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Fecundity, brood loss and egg development through embryogenesis of Armases cinereum (Decapoda: Grapsidae)
Figueiredo, J.; Penha-Lopes, G.; Anto, J.; Narciso, L.; Lin, J. (2008). Fecundity, brood loss and egg development through embryogenesis of Armases cinereum (Decapoda: Grapsidae). Mar. Biol. (Berl.) 154(2): 287-294.
In: Marine Biology. Springer: Heidelberg; Berlin. ISSN 0025-3162, more
Peer reviewed article  

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  • Figueiredo, J.
  • Penha-Lopes, G.
  • Anto, J.
  • Narciso, L.
  • Lin, J.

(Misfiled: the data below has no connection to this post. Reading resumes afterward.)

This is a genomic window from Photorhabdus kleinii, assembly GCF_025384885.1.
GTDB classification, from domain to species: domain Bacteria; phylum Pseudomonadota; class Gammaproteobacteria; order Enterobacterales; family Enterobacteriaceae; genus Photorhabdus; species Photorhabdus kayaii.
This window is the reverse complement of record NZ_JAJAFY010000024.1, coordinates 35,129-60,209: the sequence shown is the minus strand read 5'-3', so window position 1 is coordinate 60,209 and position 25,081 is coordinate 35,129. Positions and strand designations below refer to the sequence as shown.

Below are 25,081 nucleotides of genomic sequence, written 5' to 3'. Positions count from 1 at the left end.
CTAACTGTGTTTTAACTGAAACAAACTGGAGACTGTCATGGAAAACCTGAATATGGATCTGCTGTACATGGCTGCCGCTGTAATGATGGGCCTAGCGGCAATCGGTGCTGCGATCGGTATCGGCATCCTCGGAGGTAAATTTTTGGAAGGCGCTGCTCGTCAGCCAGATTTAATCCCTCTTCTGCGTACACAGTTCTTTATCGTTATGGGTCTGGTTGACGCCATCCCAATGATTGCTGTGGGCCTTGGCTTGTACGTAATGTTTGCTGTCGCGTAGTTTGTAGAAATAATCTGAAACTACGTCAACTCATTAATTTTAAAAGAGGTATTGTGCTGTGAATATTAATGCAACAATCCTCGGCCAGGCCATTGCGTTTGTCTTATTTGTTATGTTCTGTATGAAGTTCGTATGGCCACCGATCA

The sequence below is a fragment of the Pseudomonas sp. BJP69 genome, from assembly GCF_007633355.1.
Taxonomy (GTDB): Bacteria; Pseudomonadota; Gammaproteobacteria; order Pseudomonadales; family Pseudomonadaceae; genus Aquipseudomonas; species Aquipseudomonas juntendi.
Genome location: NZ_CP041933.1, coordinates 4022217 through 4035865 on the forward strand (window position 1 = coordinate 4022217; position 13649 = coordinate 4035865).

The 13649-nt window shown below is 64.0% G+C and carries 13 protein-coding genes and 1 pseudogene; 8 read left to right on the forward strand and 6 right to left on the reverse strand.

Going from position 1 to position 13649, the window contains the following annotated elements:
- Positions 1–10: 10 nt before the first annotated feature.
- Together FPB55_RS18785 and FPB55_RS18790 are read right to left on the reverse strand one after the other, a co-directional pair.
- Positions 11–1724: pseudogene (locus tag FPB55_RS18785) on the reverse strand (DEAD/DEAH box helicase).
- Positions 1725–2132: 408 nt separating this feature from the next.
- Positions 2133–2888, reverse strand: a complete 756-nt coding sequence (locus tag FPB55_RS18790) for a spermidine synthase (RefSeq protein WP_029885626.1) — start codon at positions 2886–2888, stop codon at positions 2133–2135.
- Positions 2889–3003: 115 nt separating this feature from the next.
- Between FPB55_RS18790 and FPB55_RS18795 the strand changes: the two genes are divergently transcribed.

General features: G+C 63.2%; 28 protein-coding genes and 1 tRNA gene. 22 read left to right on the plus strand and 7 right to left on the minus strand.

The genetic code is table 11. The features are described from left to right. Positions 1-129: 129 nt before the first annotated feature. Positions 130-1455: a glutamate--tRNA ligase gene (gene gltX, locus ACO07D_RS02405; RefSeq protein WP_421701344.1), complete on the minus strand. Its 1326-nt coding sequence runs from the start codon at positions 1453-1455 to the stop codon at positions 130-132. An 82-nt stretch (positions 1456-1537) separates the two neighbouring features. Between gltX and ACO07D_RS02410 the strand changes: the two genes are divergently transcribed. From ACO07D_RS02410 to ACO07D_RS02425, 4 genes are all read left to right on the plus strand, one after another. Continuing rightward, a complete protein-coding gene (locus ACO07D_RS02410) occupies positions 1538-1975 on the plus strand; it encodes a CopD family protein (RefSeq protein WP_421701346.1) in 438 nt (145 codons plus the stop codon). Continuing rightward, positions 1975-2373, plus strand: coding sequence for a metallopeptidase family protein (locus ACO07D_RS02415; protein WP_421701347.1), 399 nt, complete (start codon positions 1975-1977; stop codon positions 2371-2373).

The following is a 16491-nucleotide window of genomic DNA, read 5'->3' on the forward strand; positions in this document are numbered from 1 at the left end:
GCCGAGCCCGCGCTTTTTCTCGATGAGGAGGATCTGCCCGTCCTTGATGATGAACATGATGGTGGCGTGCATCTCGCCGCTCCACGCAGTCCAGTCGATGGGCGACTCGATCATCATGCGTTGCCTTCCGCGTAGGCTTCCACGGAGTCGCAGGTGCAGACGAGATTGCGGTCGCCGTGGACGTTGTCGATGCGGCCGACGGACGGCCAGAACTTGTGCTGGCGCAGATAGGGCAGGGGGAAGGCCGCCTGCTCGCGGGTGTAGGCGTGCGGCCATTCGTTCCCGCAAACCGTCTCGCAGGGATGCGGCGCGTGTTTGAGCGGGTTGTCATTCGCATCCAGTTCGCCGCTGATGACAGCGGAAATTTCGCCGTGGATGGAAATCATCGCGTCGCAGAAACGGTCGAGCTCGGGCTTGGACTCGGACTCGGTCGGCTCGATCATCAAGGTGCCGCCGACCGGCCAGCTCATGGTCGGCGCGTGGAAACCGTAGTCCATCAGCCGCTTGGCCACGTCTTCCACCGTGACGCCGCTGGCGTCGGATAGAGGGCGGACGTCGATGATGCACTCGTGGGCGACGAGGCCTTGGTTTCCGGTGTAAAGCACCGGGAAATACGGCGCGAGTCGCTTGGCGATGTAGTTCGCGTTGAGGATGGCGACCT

The present work is a comprehensive study of reproduction and embryonic development of Armases cinereum. Ovigerous A. cinereum (Bosc, 1802) females from Sebastian Inlet, Florida (9.88–19.4 mm CW) lay 2,000–12,000 eggs per brood, depending on their CW (mm): fecundity = 24.662 CW1.9432. A. cinereum displayed significant brood loss through development (ca. 500 eggs per brood) independently from their CW (no senescence). However, since smaller females lay fewer eggs than larger ones, the percentage of eggs lost during embryonic development is greater in smaller females. The number of eggs carried on a later stage of development (potential fertility = 5.5593 CW2.4417) is a more accurate estimate of the reproductive output and subsequent recruitment. Egg volume increased during development (64%, 0.025–0.041 mm3 or 0.36–0.43 mm of diameter, N = 270) and was strongly correlated with egg water content increase (19.21%, r = 0.89). Lipids, particularly fatty acids, seem to be the major energy source for embryonic development, decreasing 56.31 and 37.08% (respectively) during embryonic development; both are negatively correlated with egg volume (r = -0.90). The utilization of fatty acids through the different developmental stages of A. cinereum is presented. The most consumed fatty acids are the monounsatured (43.33 µg mg-1 dw), followed by the saturated (29.91 µg mg-1 dw) and polyunsaturated (24.03 µg mg-1). Palmitic (16:0) and linoleic (18:2n-6) acids are preferentially consumed (19.5 and 17.9 µg mg-1 dw, respectively). The high proportion of essential polyunsaturated fatty acids of C18 and C20 reflects the consumption of primary producers such as mangrove leaves. EPA/DHA ratio (2.85–3.84) and low DHA content indicated that this species appears in a medium-low level of the trophic chain. The low ratio of 18:1n-7/18:1n-9 and high percentage of 18:1n-9 (marker of carnivory) may be a sign of the consumption of juvenile invertebrates. The high percentage of odd-numbered FA indicated the occurrence of detritivores/scavenger behaviours. The fatty acid composition of the eggs reflects adult feeding ecology (omnivorous) and habitat.

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